As one of the principal shareholders of L'Oreal, Liliane Bettencourt is arguably one of the most successful women in the world with a net worth over $40 billion. Since 2002, the L'Oreal billionaire-heiress, has secured over $20 million in state and local tax credits, according to Good Jobs First, a national policy resource center.
Over 80 percent of the secured tax credits have come from three states: Kentucky ($7.3 million), New York ($5.5 million) and New Jersey ($3.9 million.) While these American tax credits have assisted in the growth of this French-owned company, the same lucrative tax abatements are available to small and medium-sized businesses.
Highlighted below are programs L'Oreal has secured that are also available to small and medium-sized companies.
As recent as 2012, L'Oreal announced plans to expand its brand in northern Kentucky and add 211 jobs and invest more than $42 million in the Commonwealth. In exchange, the Kentucky Economic Development Finance Authority approved tax incentives up to $5 million through the Kentucky Business Investment program and up to $800,000 through the Kentucky Enterprise Initiative Act.
The minimum requirements for businesses to qualify for the Kentucky Business Investment is: create a minimum of 10 new, full-time jobs for Kentucky residents, provide wages of at least $9.06 per hour, provide employee benefits, and invest a minimum of $100,000 in eligible costs. Companies must also be engaged in manufacturing, agribusiness, regional and national headquarters, or non-retail or technology activities in order to qualify.
In 2015, L'Oreal was awarded a $5.5 million tax credit from the New York Empire State Development Excelsior Jobs Program for adding 145 jobs to its back-office operation. This popular fund can also be accessed by small and medium-sized businesses. Companies can qualify by either creating a minimum amount of new jobs or making capital investments.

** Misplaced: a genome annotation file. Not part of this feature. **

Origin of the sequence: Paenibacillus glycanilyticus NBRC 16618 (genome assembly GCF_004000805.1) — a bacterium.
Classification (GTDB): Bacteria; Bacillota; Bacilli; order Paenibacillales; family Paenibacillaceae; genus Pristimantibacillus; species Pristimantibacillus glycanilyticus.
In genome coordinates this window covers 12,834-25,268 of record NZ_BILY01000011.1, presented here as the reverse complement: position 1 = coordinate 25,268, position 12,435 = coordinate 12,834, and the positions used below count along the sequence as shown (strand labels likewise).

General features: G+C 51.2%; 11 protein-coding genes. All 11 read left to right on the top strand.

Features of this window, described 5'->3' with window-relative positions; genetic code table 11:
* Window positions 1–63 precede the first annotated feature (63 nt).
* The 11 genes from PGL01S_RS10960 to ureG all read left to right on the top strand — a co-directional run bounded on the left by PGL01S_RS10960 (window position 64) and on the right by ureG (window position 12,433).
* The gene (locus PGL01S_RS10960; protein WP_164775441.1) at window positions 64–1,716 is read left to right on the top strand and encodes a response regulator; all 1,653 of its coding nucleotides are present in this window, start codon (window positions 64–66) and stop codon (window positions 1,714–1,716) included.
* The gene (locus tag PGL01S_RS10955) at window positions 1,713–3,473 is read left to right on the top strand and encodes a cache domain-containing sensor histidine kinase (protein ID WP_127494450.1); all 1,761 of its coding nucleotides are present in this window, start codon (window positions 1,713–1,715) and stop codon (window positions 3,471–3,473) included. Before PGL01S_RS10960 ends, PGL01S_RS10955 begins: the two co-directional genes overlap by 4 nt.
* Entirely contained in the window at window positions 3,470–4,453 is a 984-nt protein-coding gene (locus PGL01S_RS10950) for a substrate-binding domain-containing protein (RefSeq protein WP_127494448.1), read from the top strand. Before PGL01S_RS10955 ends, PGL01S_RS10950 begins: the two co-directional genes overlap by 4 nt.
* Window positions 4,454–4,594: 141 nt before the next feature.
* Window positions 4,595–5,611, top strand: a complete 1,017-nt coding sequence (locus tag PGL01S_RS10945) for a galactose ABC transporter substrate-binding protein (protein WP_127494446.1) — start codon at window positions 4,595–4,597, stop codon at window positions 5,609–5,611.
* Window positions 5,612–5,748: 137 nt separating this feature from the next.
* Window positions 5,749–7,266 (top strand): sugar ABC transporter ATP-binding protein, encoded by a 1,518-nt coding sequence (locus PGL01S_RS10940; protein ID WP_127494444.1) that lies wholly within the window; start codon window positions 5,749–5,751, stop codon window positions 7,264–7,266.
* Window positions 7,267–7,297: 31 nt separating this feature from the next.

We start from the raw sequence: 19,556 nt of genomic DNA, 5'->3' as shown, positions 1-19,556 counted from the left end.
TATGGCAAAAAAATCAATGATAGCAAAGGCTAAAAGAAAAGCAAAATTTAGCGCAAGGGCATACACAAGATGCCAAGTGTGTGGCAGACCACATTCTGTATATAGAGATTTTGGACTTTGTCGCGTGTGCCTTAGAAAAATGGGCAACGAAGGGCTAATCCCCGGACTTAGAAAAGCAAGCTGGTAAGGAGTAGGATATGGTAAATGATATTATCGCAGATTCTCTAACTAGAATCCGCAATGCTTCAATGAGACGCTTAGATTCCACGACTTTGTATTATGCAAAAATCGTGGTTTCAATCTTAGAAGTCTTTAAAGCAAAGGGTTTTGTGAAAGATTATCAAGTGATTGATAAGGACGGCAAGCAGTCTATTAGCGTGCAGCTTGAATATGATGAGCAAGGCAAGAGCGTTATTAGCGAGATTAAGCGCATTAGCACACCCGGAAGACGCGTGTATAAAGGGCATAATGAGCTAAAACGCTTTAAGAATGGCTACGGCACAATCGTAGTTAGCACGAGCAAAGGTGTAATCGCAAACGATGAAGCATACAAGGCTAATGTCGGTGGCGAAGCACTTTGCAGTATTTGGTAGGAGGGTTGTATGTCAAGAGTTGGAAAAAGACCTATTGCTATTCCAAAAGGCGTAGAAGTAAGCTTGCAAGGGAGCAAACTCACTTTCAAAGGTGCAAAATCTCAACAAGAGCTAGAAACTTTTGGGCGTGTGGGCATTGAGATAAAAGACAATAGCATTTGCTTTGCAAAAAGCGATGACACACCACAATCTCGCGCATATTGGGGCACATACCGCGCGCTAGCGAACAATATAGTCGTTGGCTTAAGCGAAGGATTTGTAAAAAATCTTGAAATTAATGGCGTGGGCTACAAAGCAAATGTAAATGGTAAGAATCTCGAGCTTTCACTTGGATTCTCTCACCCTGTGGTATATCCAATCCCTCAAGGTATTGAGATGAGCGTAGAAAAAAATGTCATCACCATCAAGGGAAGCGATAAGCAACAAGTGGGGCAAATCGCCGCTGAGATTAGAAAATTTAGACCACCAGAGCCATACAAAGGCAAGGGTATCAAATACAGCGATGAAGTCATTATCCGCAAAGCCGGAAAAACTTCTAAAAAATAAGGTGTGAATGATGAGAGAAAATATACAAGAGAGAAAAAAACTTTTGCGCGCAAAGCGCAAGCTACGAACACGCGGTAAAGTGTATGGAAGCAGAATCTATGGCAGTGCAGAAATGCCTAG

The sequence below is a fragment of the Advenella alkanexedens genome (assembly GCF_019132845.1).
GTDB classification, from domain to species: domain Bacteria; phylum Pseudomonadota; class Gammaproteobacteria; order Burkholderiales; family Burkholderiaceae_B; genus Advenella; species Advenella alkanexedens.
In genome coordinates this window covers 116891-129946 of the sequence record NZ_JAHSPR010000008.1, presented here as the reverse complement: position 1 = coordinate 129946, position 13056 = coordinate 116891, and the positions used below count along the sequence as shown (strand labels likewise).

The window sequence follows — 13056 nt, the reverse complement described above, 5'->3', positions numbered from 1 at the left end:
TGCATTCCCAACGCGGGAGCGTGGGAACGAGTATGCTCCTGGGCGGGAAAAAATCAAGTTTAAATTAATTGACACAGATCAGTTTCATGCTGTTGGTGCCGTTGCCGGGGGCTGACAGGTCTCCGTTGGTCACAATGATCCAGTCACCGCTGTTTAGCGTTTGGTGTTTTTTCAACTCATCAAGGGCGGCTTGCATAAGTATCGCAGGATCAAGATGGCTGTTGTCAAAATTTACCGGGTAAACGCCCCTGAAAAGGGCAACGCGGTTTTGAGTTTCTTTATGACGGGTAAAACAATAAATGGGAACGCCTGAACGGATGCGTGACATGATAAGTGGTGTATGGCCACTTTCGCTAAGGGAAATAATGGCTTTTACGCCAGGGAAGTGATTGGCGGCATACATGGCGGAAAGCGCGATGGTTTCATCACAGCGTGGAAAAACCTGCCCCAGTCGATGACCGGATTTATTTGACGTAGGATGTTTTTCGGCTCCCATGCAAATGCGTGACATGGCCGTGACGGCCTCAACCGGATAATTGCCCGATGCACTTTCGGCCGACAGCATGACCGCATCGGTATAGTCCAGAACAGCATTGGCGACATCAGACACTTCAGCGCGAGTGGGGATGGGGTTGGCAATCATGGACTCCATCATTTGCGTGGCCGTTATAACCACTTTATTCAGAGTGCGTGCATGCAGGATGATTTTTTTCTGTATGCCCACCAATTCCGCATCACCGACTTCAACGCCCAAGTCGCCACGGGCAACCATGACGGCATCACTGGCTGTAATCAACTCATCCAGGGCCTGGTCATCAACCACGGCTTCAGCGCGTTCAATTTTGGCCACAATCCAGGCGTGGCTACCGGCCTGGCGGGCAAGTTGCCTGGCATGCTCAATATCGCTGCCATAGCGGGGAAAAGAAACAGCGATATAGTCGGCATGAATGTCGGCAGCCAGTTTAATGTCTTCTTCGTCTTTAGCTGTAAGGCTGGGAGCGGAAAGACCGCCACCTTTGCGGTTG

The program currently has the following thresholds for job creation:
- Scientific Research and Development firms creating at least 5 net new jobs;
- Software Development firms creating at least 5 net new jobs;
- Agriculture firms creating at least 5 net new jobs;
- Manufacturing firms creating at least 5 net new jobs;
- Manufacturing firms that retain at least 5 employees;
- Music Production firms creating at least 5 net new jobs;
- Life Sciences Companies creating at least 5 net new jobs;
- Financial services (customer service) back office operations creating at least 25 net new jobs;
- Back office firms creating at least 25 net new jobs;
- Firms in strategic industries that make significant capital investment that have at least 25 employees;
- Distribution firms creating at least 50 net new jobs;
- Entertainment Companies creating at least 100 net new jobs;
- and Other firms creating at least 150 net new jobs and investing at least $3 million.
The New Jersey Economic Development Authority approved nearly $4 million in tax credits and incentives for L'Oreal. In 2014, IT Cosmetics, a L'Oreal company received $1.7 million to create 57 new jobs through the Grow New Jersey Assistance Program. The program awards grants to businesses that are located in a qualified incentive area and meet certain job and capital investment criteria. Tech start-ups and manufacturing businesses can create as little as 10 jobs and retain 25 jobs; other targeted groups must create 25 jobs and retain 35 jobs.
The multi-million dollar tax credits and incentives deals that billion dollar companies secure are both statutory and discretionary in nature. If small companies do not know what is available to ease the burden of growth then they unfortunately get passed up. It is incumbent upon small and medium companies to know what financial tools are available to them in the market place and get credit for a business operation (i.e. hiring 5 people) that they are going to pursue regardless.